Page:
I am satisfied that the relief to which Ms Shoesmith is entitled should include a formulation which extends to compensation… It seems to me that the outer limits are, at the low end of the scale, a sum equivalent to three months’ salary and pension contributions (reflecting the contractual notice period) and, at the high end of the scale, a McLaughlin-type order. In the last resort, I would remit the case to the Administrative Court for this remaining issue to be resolved.

So this was not a case where the writing was on the wall and it was just a question of Haringey biting the bullet and paying up. There was a genuine issue to try – and the outcome was not a foregone conclusion. Haringey must have thought so too, for a while, because the Court of Appeal decision was given in May 2011 and the deal was not reached until October 2013 – just before the hearing on remedy was due to start. By that time most of the preparation would have been done. Why would Haringey settle at the very top end of the scale just before the hearing?

My assumption was that Shoesmith indicated before the hearing that she would accept far less than a McCloughlin-style order for full back pay and that was why Haringey was prepared to risk the bad press it would receive for reaching a settlement. However, if the press reports about the amount are correct then it seems that it was Haringey that bottled it.

I simply don’t get it.  Having come so far, surely the better option would have been to take a chance on the remedy hearing. It couldn’t have resulted in an award much higher than the amount paid in secret and Haringey would at least have been able to day that they were only paying out the amount ordered by the Court. What’s more, there would have been a reasonable chance that the amount awarded would be considerably less than full back pay.

If I were a resident of Haringey I would want someone to explain to me exactly why they spent two years preparing for a remedies hearing before simply surrendering before kick-off. It does seem like somebody somewhere has blundered.

Posted in Compensation and Remedies | Tagged , , , | 2 Comments

Is obesity a disability?

It probably is – sometimes. It depends, really.

In America it is well established that being obese counts as a disability (actually my only source for this is an episode of the Simpsons, but Matt Groening wouldn’t lie would he?). Here in Europe, however, the jury is still out. The Advocate General has just given his opinion in a case brought by a Mr Kaltoft who claims that he was dismissed from his childminding job because of his obesity. The employer, it should be said, denies this and says it was simply a redundancy, but the Danish court has asked the European Court of Justice to rule on whether obesity is a disability within the meaning of the Equal Treatment Directive.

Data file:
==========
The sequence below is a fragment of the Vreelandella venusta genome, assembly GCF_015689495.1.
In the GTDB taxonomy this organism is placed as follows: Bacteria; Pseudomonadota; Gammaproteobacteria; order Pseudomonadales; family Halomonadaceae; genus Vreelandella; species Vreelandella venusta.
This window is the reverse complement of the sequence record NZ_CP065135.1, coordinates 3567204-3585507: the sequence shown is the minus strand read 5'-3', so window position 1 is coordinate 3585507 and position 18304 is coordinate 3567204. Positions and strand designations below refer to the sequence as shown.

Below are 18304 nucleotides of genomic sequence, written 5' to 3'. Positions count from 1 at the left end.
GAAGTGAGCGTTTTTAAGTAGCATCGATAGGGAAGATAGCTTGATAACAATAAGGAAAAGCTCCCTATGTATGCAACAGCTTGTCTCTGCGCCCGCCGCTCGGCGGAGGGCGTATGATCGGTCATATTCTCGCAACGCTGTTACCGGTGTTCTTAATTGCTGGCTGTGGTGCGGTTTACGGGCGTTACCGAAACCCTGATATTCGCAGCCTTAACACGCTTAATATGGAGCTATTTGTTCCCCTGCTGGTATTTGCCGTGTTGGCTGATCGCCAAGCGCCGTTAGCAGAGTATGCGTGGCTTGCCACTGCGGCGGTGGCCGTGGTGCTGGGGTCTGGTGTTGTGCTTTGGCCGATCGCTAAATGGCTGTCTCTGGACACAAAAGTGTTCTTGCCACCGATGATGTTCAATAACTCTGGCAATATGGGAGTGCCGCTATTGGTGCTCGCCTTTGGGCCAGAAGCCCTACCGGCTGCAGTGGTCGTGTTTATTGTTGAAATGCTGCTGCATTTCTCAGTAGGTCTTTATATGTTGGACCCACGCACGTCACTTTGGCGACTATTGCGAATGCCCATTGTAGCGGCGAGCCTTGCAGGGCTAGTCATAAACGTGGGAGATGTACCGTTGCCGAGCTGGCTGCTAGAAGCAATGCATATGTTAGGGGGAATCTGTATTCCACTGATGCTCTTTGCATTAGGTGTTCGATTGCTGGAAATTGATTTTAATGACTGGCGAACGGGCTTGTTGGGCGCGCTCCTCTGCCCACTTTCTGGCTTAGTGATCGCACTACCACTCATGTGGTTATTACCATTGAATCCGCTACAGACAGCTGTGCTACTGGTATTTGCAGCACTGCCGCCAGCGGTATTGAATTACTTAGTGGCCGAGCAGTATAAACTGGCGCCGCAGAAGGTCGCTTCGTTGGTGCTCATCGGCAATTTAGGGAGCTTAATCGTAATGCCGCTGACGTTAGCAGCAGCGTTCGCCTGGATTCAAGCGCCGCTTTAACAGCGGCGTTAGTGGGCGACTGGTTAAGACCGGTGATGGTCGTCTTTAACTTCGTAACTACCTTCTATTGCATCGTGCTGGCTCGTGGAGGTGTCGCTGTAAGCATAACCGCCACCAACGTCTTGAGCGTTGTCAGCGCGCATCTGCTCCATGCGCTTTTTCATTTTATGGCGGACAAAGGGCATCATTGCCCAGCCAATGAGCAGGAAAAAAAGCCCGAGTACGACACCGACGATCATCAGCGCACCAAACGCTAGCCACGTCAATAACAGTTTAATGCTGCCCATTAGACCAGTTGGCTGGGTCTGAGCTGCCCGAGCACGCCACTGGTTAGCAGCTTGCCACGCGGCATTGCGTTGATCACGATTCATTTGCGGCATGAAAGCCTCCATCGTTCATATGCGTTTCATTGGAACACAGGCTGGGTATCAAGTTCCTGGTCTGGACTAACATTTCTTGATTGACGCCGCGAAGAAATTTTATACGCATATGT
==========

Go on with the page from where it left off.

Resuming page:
The AG’s opinion – not binding on the Court – is that obesity can be a disability, but he says:

In my opinion, most probably only WHO class III obesity, that is severe, extreme or morbid obesity, will create limitations, such as problems in mobility, endurance and mood, that amount to a ‘disability’ for the purposes of Directive 2000/78

The opinion has led to a predictable kerfuffle in the press but I actually think the AG opinion is rather conservative. The AG’s suggestion that protection should be limited to class III obesity seems completely arbitrary.  I would go much further. Not only is obesity (of any class) capable of being a disability, but almost any other condition is too.

Defining Disability

The definition of disability in the Equality Act and associated regulations is both technical and prescriptive. Luckily the Government has published this handy 60 page guidance document explaining it. Feel free to browse through it – but I think it is mostly irrelevant now.

Our Equality Act has to be interpreted in a way which complies with the Directive. On this issue we also have to take account of the United Nations Convention on the Rights of Persons with a Disability because that Convention was ratified by the EU in 2010. The Court of Justice explained in a case I will simply call Ring that the Convention is now to be regarded as ‘an integral part of the European Union legal order’. In that case the Court went relied on the Convention in finding that an employee with lumbar pain and another with whiplash could be disabled within the meaning of the Directive.

The Court referred to the Convention because while the Directive does not try to define disability, the Convention does. Article 1 says:

Persons with disabilities include those who have long-term physical, mental, intellectual or sensory impairments which in interaction with various barriers may hinder their full and effective participation in society on an equal basis with others.

This is a much wider definition than we have in the Equality Act. There is no exclusion for addictions, kleptomania or voyeurism (if you’ve missed that part of the UK definition look here). Nor, crucially, is there any need to measure the effect of the condition on ‘day-to-day’ activities which, hitherto, has been central to the UK definition.

Medical v Social Model

Basically, the difference between the Equality Act and the Convention is that our law uses the medical model of disability, which regards the disability as being intrinsic to the individual, whereas the Convention is much closer to the social model of disability which regards disability as arising from the interaction between the individual and society.

The Equality Act essentially asks whether an individual’s condition is serious enough to warrant protection. The Convention asks whether the individual with a particular condition is treated in a way which leads to inequality.

Let’s look at obesity – and assume that we are dealing with someone whose weight can be described as a ‘condition’. Using the traditional UK approach we would ask whether the individual’s ability to carry out normal day to day activities is adversely affected. Can he or she climb the stairs, walk down the street, drive a car, cook a meal? Only if the effect is great enough do we then move on to consider whether there has been any discrimination.